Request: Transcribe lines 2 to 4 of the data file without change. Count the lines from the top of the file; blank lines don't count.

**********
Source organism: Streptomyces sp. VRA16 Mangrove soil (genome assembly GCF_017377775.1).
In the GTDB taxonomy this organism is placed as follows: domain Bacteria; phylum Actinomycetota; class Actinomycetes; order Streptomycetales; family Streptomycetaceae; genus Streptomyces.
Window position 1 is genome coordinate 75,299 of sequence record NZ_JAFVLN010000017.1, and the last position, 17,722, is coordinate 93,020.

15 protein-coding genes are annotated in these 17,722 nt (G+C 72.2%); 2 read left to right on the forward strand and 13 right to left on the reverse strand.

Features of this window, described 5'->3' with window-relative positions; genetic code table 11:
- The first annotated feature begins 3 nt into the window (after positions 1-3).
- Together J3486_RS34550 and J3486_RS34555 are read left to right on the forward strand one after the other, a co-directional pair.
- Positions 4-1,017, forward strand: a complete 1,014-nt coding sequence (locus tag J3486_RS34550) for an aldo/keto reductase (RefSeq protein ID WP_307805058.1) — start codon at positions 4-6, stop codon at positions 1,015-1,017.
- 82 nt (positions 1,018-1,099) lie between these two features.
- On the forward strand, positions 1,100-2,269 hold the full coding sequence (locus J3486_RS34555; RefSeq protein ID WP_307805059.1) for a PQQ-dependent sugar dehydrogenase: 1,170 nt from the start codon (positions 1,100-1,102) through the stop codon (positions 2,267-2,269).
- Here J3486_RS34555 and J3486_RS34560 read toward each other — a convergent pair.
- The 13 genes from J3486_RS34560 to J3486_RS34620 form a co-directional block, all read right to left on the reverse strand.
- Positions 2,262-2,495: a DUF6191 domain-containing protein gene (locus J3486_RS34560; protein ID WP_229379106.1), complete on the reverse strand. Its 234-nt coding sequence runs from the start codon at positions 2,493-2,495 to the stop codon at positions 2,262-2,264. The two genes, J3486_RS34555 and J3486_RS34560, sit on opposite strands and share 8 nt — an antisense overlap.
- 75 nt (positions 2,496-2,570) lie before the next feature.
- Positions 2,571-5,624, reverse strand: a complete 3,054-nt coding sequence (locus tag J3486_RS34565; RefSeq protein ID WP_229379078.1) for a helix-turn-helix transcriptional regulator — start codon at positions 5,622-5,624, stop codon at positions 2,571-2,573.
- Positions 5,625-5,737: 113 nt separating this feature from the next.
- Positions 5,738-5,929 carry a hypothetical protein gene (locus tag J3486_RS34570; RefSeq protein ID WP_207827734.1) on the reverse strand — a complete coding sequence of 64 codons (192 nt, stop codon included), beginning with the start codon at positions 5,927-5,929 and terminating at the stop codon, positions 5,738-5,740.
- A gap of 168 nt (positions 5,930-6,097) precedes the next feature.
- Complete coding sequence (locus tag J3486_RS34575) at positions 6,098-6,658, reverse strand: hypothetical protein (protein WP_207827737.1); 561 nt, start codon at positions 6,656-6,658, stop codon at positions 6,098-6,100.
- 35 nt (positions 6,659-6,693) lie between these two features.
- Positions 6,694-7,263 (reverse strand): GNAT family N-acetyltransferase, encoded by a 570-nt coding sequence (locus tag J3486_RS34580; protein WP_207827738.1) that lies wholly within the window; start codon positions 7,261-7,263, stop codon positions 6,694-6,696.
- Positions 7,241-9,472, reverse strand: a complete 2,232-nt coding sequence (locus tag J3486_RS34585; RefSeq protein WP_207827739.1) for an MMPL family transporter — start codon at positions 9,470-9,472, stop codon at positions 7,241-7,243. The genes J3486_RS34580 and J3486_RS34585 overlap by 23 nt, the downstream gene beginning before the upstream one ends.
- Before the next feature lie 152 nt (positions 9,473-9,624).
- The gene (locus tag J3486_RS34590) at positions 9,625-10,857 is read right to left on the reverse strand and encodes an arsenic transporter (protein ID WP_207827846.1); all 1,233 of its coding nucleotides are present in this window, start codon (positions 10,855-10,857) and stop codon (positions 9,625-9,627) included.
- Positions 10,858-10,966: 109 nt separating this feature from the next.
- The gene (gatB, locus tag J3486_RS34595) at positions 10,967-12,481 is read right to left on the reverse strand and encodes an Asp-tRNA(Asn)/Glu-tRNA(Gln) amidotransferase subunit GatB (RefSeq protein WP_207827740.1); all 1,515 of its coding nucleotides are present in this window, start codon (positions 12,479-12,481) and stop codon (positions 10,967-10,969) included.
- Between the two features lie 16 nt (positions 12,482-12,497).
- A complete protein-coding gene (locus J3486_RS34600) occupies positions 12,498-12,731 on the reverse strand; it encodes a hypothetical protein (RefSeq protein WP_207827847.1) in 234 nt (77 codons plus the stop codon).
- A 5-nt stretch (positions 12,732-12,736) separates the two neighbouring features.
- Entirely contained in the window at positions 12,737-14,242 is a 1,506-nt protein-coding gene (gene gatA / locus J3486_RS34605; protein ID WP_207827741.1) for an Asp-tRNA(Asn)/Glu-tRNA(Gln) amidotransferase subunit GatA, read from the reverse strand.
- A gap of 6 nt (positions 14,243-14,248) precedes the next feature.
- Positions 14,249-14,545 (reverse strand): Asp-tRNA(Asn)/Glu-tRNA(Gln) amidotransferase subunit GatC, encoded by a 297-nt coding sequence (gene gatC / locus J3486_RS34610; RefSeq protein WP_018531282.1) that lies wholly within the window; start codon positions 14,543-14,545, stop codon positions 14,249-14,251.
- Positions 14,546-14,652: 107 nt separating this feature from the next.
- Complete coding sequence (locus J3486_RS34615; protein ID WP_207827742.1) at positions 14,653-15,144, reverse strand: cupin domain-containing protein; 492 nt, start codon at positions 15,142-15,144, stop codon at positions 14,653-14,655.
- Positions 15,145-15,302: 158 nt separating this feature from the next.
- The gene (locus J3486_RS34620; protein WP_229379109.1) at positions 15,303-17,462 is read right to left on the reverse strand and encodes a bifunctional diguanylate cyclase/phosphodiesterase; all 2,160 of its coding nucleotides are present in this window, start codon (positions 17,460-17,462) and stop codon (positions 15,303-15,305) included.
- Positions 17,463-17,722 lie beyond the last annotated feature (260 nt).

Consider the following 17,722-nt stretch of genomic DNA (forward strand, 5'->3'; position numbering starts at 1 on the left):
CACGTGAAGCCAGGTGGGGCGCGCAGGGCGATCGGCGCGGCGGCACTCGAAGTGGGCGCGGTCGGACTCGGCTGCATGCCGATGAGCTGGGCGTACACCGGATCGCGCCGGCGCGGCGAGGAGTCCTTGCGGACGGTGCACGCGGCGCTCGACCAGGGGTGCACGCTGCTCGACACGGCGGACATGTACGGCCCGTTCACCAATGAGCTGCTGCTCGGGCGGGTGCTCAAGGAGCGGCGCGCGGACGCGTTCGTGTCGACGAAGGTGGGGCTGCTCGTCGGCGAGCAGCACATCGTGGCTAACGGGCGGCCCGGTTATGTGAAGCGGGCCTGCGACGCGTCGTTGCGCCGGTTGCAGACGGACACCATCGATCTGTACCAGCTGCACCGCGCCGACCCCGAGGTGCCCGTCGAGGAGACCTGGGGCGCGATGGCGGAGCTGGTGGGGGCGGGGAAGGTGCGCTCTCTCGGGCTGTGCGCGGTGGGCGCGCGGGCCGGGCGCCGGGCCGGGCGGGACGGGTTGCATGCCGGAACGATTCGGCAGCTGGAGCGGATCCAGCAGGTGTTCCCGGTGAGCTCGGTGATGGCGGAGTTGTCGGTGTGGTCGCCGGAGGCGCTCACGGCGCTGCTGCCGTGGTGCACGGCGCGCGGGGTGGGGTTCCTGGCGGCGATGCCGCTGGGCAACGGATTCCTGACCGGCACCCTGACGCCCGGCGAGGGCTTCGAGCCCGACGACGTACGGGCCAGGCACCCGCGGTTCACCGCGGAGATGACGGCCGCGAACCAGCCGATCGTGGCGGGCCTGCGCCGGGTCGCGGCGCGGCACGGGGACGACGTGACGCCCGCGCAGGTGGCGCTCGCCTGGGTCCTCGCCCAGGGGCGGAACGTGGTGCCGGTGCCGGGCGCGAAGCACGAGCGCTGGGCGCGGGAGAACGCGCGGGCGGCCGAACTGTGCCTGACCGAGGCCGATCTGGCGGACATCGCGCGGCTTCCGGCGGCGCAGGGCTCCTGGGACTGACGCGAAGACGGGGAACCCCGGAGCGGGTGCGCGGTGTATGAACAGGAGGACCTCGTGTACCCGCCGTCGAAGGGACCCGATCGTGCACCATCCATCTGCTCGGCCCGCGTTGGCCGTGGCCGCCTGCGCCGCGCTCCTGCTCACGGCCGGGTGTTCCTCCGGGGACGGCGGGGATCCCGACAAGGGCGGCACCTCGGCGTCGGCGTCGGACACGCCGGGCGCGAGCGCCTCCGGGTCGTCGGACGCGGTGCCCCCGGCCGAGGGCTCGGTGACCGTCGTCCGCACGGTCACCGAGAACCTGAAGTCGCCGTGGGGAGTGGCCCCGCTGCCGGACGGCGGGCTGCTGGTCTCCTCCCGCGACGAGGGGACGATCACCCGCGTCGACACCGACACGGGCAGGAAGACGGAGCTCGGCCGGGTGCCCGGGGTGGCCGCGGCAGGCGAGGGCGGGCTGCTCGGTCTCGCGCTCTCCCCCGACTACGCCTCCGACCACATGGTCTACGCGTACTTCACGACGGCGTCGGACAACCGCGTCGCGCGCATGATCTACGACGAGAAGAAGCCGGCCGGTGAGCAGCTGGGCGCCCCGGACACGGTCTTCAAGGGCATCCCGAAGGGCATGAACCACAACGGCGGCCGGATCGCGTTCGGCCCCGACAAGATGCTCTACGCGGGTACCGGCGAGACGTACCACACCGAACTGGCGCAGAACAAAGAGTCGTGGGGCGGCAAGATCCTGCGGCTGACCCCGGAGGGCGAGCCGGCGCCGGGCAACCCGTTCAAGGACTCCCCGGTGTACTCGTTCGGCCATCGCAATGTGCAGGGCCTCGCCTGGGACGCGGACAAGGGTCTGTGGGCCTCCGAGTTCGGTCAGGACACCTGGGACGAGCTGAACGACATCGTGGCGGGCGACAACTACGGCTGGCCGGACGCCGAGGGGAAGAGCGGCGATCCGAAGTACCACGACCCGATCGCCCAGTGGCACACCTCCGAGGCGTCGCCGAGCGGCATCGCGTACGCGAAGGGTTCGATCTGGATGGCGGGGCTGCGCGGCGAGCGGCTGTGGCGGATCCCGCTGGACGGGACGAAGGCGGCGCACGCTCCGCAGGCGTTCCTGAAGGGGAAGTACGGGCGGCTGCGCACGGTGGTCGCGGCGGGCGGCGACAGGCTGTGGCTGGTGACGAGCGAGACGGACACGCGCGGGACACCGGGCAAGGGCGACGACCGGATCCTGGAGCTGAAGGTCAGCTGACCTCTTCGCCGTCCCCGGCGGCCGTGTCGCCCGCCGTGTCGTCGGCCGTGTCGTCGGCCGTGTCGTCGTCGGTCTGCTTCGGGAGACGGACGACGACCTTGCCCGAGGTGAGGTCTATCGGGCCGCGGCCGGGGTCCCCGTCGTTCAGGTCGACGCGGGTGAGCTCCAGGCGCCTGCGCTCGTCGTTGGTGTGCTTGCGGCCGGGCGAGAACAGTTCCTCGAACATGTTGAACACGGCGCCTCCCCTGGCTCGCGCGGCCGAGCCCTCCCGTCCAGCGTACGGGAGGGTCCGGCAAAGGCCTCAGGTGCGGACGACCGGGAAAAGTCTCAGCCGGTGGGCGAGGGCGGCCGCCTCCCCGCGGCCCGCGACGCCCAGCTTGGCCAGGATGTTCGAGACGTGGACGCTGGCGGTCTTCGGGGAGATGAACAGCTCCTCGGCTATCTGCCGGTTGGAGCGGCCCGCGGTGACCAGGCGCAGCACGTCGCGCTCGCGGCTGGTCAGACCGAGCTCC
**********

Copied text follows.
In the GTDB taxonomy this organism is placed as follows: domain Bacteria; phylum Actinomycetota; class Actinomycetes; order Streptomycetales; family Streptomycetaceae; genus Streptomyces.
Window position 1 is genome coordinate 75,299 of sequence record NZ_JAFVLN010000017.1, and the last position, 17,722, is coordinate 93,020.

15 protein-coding genes are annotated in these 17,722 nt (G+C 72.2%); 2 read left to right on the forward strand and 13 right to left on the reverse strand.